When you receive your PROCRIT vial and syringes make sure that:

  • The name PROCRIT appears on the carton and vial label.
  • The expiration date on the vial label has not passed. Do not use a vial of PROCRIT after the expiration date on the label.
  • The dose strength of the PROCRIT vial (number of Units per mL on the vial label) is the same as your healthcare provider prescribed.
  • You understand what the dose strength of PROCRIT means. PROCRIT vials come in several dose strengths. For example, the dose strength may be described as 10,000 Units/mL on the vial label. This strength means that 10,000 Units of medicine are contained in each 1 mL (milliliter) of liquid. Your healthcare provider may also refer to a mL as a “cc.” One mL is the same as one “cc.”
  • The PROCRIT liquid in the vial is clear and colorless. Do not use PROCRIT if the liquid in the vial looks discolored or cloudy, or if the liquid has lumps, flakes, or particles.
  • The PROCRIT vial has a color cap on the top of the vial. Do not use a vial of PROCRIT if the color cap on the top of the vial has been removed or is missing.
  • Use only the type of disposable syringe and needle that your healthcare provider has prescribed.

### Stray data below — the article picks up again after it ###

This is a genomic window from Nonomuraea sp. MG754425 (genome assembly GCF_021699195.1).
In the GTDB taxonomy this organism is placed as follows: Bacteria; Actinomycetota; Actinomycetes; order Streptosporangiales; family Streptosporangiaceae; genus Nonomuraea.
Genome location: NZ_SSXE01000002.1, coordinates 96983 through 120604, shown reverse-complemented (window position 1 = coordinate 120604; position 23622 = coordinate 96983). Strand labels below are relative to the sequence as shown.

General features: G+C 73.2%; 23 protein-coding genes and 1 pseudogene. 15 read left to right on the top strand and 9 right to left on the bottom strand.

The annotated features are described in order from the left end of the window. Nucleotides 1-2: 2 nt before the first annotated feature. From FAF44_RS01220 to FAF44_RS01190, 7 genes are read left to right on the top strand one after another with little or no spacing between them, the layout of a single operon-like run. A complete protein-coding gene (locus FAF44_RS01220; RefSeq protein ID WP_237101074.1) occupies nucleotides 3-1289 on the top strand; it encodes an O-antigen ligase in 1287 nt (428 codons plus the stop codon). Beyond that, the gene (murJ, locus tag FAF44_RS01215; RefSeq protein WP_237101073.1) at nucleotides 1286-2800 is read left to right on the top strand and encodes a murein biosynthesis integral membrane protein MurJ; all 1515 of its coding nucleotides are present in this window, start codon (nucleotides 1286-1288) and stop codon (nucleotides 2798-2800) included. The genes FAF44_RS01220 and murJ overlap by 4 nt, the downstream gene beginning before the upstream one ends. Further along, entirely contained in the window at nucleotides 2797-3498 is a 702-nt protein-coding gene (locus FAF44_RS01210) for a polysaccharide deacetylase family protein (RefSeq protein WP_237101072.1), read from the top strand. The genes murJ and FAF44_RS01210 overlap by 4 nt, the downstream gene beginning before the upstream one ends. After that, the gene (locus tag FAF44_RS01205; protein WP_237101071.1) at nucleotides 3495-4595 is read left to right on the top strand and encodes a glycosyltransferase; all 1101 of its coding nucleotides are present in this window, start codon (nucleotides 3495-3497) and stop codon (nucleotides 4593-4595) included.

• Do not shake PROCRIT. Shaking could cause PROCRIT not to work. If you shake PROCRIT, the solution in the vial may look foamy and should not be used.
  • Do not freeze PROCRIT. Do not use a vial of PROCRIT that has been frozen.
  • Store PROCRIT in the refrigerator between 36°F to 46°F (2°C to 8°C).
  • Keep PROCRIT away from light.
  • Single-dose vials of PROCRIT should be used only one time. Throw the vial away after use even if there is medicine left in the vial.
  • After removing a dose from the multidose vial, store the vial in the refrigerator (but not the freezer). Do not store the vial for more than 21 days.
  • Throw away the multidose vial as directed by your healthcare provider:
    • if there is not enough medicine left in the multidose vial for another dose, or
    • if it has been more than 21 days since you first put a needle into the multidose vial.

How should I prepare for an injection of PROCRIT?

  • Always keep an extra syringe and needle on hand.
  • Follow your healthcare provider’s instructions on how to measure your dose of PROCRIT. This dose will be measured in Units per mL or cc (1 mL is the same as 1 cc). Use a syringe that is marked in tenths of mL (for example, 0.2 mL or 0.2 cc). Using the wrong syringe can lead to a mistake in your dose and you could inject too much or too little PROCRIT.

Only use disposable syringes and needles. Use the syringes and needles only one time and then throw them away as instructed by your healthcare provider.